New Industry Engagement Plan Maintains DLA’s Focus on Strong Partnerships

Mar 8, 2022 | DTJ Online

Enabling and supporting a secure defense industrial base remains a Defense Logistics Agency priority according to an updated Industry Engagement Plan that outlines five focus areas expected to facilitate better acquisition outcomes.  

The new 15-page plan refreshes the 2018 version by reflecting changes in the acquisition environment and incorporating DLA’s latest Strategic Plan, which prioritizes modernizing acquisition and supply chain management.

“In order to further strengthen the partnership between DLA and its industry base, we must begin from a point of common understanding. With that in mind, I ask that all stakeholders – our suppliers as well as the DLA workforce and government partners – familiarize themselves with the plan,” DLA Acquisition Director Matthew Beebe says in his message in the Industry Engagement Plan. 

The focus areas are the same as those in the previous plan but include some new initiatives. Each area is critical to helping American businesses compete and strengthening the resilience of the nation’s supply chains, Beebe added.

Under the Supplier Communication and Interaction focus area, DLA recognizes industry engagement as key to achieving successful acquisition strategies and improving readiness. The agency reaffirms its commitment to frank and open communication through interaction with industry associations and events such as industry days that focus on particular supply chains, supplier conferences, and industry site visits.

New in the Balancing Business Decisions and Fiduciary Responsibilities area is DLA’s effort to implement category management principles that leverage common contracts and best practices to achieve savings and efficiencies while also balancing the benefits of small business participation. DLA must also continue complying with laws and regulations such as the Buy American Act and Berry Amendment.

“Striking this balance, while also promoting a fully fair, open and competitive marketplace, is not always easy, especially when we must make value determinations that ensure business decisions don’t negatively outweigh warfighter mission needs,” the plan reads.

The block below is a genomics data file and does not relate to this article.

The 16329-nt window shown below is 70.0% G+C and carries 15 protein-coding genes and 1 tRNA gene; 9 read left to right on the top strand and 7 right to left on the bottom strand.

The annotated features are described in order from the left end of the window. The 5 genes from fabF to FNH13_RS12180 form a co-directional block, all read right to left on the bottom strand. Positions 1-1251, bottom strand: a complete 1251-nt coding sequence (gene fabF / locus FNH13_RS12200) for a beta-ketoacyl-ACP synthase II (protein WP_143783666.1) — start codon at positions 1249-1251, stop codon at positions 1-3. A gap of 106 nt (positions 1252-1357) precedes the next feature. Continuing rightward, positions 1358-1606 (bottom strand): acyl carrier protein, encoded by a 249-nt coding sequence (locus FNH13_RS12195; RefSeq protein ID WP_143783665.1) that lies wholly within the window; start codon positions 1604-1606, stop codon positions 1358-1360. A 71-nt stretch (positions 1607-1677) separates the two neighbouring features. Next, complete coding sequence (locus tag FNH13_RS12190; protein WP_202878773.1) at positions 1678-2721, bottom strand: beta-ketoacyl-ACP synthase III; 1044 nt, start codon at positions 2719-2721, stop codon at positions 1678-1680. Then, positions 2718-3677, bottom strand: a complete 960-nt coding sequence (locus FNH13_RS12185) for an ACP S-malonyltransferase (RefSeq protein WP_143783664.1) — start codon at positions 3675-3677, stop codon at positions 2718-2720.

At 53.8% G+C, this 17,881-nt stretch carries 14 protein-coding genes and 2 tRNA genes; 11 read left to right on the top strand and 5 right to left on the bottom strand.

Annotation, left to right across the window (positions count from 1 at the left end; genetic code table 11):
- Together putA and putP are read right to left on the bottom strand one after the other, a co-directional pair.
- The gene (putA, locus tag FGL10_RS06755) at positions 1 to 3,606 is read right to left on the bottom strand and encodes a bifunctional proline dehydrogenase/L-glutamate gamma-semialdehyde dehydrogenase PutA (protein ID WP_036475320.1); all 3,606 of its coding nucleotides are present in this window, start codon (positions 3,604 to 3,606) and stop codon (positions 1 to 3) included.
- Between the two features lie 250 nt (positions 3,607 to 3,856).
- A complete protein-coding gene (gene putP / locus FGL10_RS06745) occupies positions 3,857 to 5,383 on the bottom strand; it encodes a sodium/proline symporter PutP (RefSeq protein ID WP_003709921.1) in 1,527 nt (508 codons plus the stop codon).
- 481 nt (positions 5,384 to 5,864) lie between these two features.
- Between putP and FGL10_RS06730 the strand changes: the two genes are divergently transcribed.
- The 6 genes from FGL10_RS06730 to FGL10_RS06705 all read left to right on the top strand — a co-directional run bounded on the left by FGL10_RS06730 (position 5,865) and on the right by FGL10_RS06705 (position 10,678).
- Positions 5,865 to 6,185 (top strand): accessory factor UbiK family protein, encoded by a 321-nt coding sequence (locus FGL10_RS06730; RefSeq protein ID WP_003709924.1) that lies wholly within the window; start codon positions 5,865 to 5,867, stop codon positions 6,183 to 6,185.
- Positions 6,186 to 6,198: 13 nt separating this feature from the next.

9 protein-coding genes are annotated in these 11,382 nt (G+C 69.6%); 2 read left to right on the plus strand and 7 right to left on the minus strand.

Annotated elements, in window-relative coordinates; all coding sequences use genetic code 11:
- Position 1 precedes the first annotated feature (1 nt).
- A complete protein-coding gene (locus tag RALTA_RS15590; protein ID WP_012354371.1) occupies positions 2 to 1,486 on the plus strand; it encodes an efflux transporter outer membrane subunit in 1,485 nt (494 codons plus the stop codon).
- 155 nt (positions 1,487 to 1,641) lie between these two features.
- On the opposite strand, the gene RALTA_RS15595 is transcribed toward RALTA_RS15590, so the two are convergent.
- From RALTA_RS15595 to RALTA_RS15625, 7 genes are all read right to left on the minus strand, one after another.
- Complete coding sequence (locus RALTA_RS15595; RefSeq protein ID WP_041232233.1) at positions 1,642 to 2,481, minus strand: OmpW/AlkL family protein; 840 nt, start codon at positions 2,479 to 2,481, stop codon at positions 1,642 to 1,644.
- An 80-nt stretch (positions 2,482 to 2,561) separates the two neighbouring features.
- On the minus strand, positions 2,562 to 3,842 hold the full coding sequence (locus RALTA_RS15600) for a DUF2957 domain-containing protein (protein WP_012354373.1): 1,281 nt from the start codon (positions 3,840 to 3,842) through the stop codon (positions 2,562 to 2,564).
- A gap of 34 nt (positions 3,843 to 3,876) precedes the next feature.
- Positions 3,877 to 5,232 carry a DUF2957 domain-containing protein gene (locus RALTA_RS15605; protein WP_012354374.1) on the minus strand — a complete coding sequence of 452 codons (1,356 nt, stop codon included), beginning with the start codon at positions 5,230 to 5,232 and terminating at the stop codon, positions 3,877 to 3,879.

The biannual DLA Supplier Survey that measures suppliers’ experience doing business with DLA during contract solicitation and post-award processes remains a component of the plan through the third focus area: Supplier Feedback Management and Advocacy. The agency is working to improve how it collects and assesses information about market segments, as well.

“This will lead to an ability to provide access to commercial data sources to quickly create supplier profiles and industry overviews that go beyond readily available public resources,” according to the plan. Such data should also reduce the time it takes DLA to determine fair and reasonable prices. 

The fourth focus area, Drive Efficiencies, and Innovation in Our Business, covers DLA’s goal of using innovative, efficient approaches that result in better acquisitions and improve business processes. The agency is looking to leverage rather than duplicate commercial supply chains and incorporate solutions such as reverse engineering and automated procurement. 

Assess and Mitigate Supply Chain Risk is the final focus area and includes collaborative efforts to stop counterfeit parts, avoid fraud and cyber vulnerabilities, and address diminishing manufacturing sources and material shortages. 

DLA’s partnership with industry is more important than ever since COVID-19 and other threats have reemphasized supply chain vulnerability, said Tim Stark, chief of the DLA Industry Engagement Program Office. 

“We saw the pressure that put on our ability to get the products we needed from industry to the warfighter, and now we’re seeing supply chain disruptions with the ports backed up,” he said. “All of these things make it really critical for DLA to form good partnerships with industry to meet challenges.”

The Industry Engagement Plan also includes advice for businesses wanting to partner with DLA and points of contact for over a dozen offices.  

In fiscal 2021, DLA generated over $41 billion in revenue, $13 billion with small businesses, and over $5 billion in support to whole-of-government customers. It also partnered with over 10,000 suppliers with 10,000 awards daily. 


By Beth Reece

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